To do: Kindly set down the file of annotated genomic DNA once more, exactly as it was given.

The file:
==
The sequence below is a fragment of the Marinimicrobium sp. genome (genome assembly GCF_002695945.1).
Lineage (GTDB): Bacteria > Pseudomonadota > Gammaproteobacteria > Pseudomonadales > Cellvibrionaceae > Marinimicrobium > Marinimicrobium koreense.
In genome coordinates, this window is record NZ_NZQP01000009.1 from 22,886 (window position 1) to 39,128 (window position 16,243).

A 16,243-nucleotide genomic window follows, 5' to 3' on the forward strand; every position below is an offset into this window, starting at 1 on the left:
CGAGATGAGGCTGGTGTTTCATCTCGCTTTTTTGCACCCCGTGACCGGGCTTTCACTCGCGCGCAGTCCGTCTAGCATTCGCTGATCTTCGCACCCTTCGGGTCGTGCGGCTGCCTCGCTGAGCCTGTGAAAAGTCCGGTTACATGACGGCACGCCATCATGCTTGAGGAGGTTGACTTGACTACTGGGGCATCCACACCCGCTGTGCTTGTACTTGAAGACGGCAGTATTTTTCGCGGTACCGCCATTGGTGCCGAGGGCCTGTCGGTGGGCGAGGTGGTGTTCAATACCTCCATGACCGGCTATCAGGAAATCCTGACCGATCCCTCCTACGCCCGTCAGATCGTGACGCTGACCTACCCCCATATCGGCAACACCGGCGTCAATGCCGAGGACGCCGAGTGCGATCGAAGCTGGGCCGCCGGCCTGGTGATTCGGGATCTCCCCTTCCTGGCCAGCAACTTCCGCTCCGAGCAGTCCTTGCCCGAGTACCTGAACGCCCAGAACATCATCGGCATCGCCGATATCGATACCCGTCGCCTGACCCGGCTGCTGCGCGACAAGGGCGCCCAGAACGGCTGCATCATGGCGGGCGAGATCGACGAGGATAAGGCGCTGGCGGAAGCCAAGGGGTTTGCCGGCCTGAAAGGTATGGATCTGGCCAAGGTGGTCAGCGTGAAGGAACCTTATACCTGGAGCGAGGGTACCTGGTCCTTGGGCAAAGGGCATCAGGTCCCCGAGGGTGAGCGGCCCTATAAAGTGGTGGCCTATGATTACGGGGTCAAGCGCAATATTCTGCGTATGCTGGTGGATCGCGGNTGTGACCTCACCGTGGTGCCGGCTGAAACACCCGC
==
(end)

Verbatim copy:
The sequence below is a fragment of the Marinimicrobium sp. genome (genome assembly GCF_002695945.1).
Lineage (GTDB): Bacteria > Pseudomonadota > Gammaproteobacteria > Pseudomonadales > Cellvibrionaceae > Marinimicrobium > Marinimicrobium koreense.
In genome coordinates, this window is record NZ_NZQP01000009.1 from 22,886 (window position 1) to 39,128 (window position 16,243).

A 16,243-nucleotide genomic window follows, 5' to 3' on the forward strand; every position below is an offset into this window, starting at 1 on the left:
CGAGATGAGGCTGGTGTTTCATCTCGCTTTTTTGCACCCCGTGACCGGGCTTTCACTCGCGCGCAGTCCGTCTAGCATTCGCTGATCTTCGCACCCTTCGGGTCGTGCGGCTGCCTCGCTGAGCCTGTGAAAAGTCCGGTTACATGACGGCACGCCATCATGCTTGAGGAGGTTGACTTGACTACTGGGGCATCCACACCCGCTGTGCTTGTACTTGAAGACGGCAGTATTTTTCGCGGTACCGCCATTGGTGCCGAGGGCCTGTCGGTGGGCGAGGTGGTGTTCAATACCTCCATGACCGGCTATCAGGAAATCCTGACCGATCCCTCCTACGCCCGTCAGATCGTGACGCTGACCTACCCCCATATCGGCAACACCGGCGTCAATGCCGAGGACGCCGAGTGCGATCGAAGCTGGGCCGCCGGCCTGGTGATTCGGGATCTCCCCTTCCTGGCCAGCAACTTCCGCTCCGAGCAGTCCTTGCCCGAGTACCTGAACGCCCAGAACATCATCGGCATCGCCGATATCGATACCCGTCGCCTGACCCGGCTGCTGCGCGACAAGGGCGCCCAGAACGGCTGCATCATGGCGGGCGAGATCGACGAGGATAAGGCGCTGGCGGAAGCCAAGGGGTTTGCCGGCCTGAAAGGTATGGATCTGGCCAAGGTGGTCAGCGTGAAGGAACCTTATACCTGGAGCGAGGGTACCTGGTCCTTGGGCAAAGGGCATCAGGTCCCCGAGGGTGAGCGGCCCTATAAAGTGGTGGCCTATGATTACGGGGTCAAGCGCAATATTCTGCGTATGCTGGTGGATCGCGGNTGTGACCTCACCGTGGTGCCGGCTGAAACACCCGC